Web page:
I have written before about how ministers leak to sympathetic journalists the gist of official reports in the expectation of getting favourable coverage. The report on city academies, commissioned from PricewaterhouseCoopers (PwC), provided a classic example. "Academies reverse years of failure in city schools," announced The Times front-page lead on June 15, in advance of official publication. "City academies are raising standards and proving their critics wrong," declared the heading over an editorial inside.
Neither headline could be justified from a reading of the full report, or even from The Times's own news report, carefully written by its education editor after a briefing from Jacqui Smith, the school standards minister.
Of the three schools that opened in 2002, two did well at GCSE, one badly.
One excluded more pupils than its predecessor schools, one fewer, one roughly the same number. Bullying, PwC reported, is "a not insignificant problem". The Independent, after the official publication, translated this as: "Bullying is rife in city academies". This headline was no more justified than the one that clever Ms Smith had prompted in The Times. But serve her right, I say.
Her little bit of leaking - and ministers' obvious anxiety to milk the qualified positives in the PwC report for all they were worth - was no doubt prompted by the stream of negative publicity for city academies.
Unity Academy in Middlesbrough has been failed by the Office for Standards in Education. Just a day before The Times report, the Guardian revealed that a private sponsor for two new academies in Milton Keynes had withdrawn in the face of opposition from parents and teachers. Several other plans for academies have run into similar local opposition.
Ministers press on regardless. The arguments against city academies, particularly the effects on neighbouring schools, are well rehearsed, and I agree with them. Yet I think I can see what ministers are trying to achieve. Some schools get a bad reputation which they find impossible to shake off. Even a new head and a new name - the most common solutions - do not work. Teachers become demoralised. And, because few parents freely choose such schools, they tend to be full of disgruntled conscripts.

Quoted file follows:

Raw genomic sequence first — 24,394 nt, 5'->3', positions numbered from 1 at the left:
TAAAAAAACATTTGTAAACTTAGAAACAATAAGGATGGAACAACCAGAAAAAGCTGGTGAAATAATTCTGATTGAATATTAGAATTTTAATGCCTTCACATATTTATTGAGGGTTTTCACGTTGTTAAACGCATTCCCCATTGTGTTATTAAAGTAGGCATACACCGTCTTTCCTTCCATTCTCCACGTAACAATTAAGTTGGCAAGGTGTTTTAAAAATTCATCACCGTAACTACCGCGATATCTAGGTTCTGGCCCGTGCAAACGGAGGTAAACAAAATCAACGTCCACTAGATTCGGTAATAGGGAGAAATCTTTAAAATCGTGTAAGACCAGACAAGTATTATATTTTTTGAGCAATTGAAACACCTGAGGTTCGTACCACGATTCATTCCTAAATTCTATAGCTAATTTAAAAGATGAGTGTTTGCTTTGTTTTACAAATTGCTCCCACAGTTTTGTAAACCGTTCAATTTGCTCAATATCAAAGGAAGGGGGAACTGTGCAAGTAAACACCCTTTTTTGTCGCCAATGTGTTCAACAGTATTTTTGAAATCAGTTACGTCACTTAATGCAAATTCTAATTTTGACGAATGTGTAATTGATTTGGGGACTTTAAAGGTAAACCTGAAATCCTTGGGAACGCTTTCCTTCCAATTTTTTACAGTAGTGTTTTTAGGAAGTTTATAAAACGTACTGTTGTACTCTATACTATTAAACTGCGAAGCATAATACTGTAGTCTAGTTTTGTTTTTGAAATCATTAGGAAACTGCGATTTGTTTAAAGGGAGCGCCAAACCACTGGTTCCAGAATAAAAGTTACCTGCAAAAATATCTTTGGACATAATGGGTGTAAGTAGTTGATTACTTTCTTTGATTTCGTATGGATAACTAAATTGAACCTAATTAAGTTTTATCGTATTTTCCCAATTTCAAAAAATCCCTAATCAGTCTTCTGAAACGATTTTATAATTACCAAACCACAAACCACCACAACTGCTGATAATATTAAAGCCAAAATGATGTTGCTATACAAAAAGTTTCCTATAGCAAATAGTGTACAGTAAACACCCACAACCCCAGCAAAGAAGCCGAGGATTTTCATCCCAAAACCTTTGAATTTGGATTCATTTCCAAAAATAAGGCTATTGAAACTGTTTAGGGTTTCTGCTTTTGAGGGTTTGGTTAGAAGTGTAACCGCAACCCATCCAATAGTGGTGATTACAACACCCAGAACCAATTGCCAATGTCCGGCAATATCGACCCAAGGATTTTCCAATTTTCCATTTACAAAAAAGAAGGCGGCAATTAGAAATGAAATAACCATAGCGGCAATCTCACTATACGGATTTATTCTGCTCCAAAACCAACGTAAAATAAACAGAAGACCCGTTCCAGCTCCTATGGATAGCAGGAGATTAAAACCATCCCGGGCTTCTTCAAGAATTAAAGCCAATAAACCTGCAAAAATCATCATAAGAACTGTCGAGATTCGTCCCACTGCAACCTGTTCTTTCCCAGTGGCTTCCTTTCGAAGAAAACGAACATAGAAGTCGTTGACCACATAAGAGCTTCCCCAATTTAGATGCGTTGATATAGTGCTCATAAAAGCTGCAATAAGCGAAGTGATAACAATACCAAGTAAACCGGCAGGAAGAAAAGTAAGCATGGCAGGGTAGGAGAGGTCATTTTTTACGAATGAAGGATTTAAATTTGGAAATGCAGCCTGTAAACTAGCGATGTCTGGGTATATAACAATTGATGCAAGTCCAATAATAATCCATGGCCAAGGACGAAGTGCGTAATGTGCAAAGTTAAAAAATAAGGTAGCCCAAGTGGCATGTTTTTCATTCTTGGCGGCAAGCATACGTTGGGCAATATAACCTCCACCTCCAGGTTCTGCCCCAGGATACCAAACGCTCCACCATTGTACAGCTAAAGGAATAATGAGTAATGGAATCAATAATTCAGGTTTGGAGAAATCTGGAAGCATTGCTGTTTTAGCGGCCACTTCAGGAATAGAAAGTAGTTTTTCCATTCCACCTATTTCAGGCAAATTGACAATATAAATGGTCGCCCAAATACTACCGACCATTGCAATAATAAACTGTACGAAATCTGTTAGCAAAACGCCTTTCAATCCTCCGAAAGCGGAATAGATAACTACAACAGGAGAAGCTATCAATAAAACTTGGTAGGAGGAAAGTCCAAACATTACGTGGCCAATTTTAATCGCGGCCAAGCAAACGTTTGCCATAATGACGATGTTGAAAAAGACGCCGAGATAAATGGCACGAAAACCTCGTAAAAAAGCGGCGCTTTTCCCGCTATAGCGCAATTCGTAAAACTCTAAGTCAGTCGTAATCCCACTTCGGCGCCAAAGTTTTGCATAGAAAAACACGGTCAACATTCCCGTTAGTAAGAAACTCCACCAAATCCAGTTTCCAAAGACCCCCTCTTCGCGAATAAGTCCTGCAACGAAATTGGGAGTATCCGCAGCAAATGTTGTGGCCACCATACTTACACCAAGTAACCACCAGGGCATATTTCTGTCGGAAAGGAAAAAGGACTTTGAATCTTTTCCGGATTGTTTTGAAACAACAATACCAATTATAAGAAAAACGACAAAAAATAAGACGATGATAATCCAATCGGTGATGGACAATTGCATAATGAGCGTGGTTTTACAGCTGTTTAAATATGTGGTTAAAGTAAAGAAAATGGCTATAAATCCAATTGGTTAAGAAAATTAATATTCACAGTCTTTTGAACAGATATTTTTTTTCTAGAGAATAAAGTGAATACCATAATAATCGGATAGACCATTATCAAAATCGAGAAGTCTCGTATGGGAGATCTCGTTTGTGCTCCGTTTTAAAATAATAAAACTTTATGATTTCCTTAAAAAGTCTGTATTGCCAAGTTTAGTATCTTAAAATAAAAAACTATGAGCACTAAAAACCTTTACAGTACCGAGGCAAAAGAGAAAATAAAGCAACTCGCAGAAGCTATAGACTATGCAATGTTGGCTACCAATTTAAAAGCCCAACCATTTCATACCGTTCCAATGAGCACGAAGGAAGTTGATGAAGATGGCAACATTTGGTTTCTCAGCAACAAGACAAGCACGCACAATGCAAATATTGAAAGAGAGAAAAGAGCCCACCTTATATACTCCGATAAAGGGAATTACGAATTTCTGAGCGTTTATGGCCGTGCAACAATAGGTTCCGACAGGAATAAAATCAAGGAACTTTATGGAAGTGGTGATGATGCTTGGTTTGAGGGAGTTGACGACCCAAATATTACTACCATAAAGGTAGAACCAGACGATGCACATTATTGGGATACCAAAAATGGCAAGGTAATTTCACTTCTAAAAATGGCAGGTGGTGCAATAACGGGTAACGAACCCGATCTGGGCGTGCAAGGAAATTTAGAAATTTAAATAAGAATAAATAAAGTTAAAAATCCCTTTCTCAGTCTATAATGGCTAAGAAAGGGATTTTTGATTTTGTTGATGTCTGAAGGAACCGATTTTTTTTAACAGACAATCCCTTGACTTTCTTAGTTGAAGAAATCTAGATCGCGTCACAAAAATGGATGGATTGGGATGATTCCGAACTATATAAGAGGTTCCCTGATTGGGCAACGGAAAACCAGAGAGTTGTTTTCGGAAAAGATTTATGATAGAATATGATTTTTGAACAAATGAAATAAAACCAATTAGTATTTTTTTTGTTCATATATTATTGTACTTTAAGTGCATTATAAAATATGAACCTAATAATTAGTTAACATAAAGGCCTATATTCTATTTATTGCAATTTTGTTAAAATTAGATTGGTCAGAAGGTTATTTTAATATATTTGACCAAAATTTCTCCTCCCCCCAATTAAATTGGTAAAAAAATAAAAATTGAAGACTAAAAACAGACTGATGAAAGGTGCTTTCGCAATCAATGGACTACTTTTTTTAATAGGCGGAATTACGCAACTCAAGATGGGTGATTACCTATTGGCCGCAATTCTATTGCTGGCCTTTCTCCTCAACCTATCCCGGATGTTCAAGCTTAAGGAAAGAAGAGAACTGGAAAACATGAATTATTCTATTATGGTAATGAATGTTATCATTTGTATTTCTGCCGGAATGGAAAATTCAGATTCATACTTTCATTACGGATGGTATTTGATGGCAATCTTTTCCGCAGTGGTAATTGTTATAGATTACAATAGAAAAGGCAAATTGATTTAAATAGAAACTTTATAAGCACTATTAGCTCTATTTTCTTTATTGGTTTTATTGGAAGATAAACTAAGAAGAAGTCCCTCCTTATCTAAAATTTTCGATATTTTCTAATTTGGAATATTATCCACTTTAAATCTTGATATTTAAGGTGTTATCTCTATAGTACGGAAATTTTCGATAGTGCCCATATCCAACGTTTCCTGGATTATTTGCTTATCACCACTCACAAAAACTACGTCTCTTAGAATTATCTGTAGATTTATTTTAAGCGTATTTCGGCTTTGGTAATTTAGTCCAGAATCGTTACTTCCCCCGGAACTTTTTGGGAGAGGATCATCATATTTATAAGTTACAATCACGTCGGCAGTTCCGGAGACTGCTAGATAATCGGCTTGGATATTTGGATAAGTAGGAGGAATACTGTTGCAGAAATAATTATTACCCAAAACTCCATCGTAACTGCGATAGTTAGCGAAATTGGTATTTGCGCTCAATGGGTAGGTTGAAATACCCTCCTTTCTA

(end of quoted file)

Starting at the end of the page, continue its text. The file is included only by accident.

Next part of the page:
The only solution is a new brand, a new building and new management. These are not foolproof answers, but better than nothing. They give schools the chance to make a fresh start, free from ancient prejudices about "the old secondary modern" or "the council estate school".
The PwC report considered the private sponsors' "input" to teaching and learning at the academies. This is waffle. The sponsor's role is to give the school a brand.
The latest to be associated with a city academy somewhere "in the Home Counties" is Marlborough college. A selective, fee-charging school with two trout lakes has no "expertise" to offer to an inner-city state comprehensive. It has never dealt with reluctant learners of below-average ability, and the fee-charging sector's record of dealing with problems common to both sectors - bullying and drugs, for example - does not inspire confidence.
But the name would impress parents. The middle-classes in particular would contrive to give the impression that their children went to school with Princess Eugenie (a Marlborough pupil) rather as they say their children are "at Oxford" when they attend a crammer in that city.
Ministers should not think any of this will make them popular. The British do not like the idea of privatisation. They can just about remember that it gave them a better telephone service, but they are hard put to think of any benefits since then.
They associate it with trains running late, with dirty hospitals, and with not knowing the number for directory enquiries. City academies may be heavily over-subscribed by parents because newly-branded schools in new buildings usually are for a time. But that does not mean the idea is popular. If they want kudos, ministers will have to continue relying on the kindliness of Times headline writers.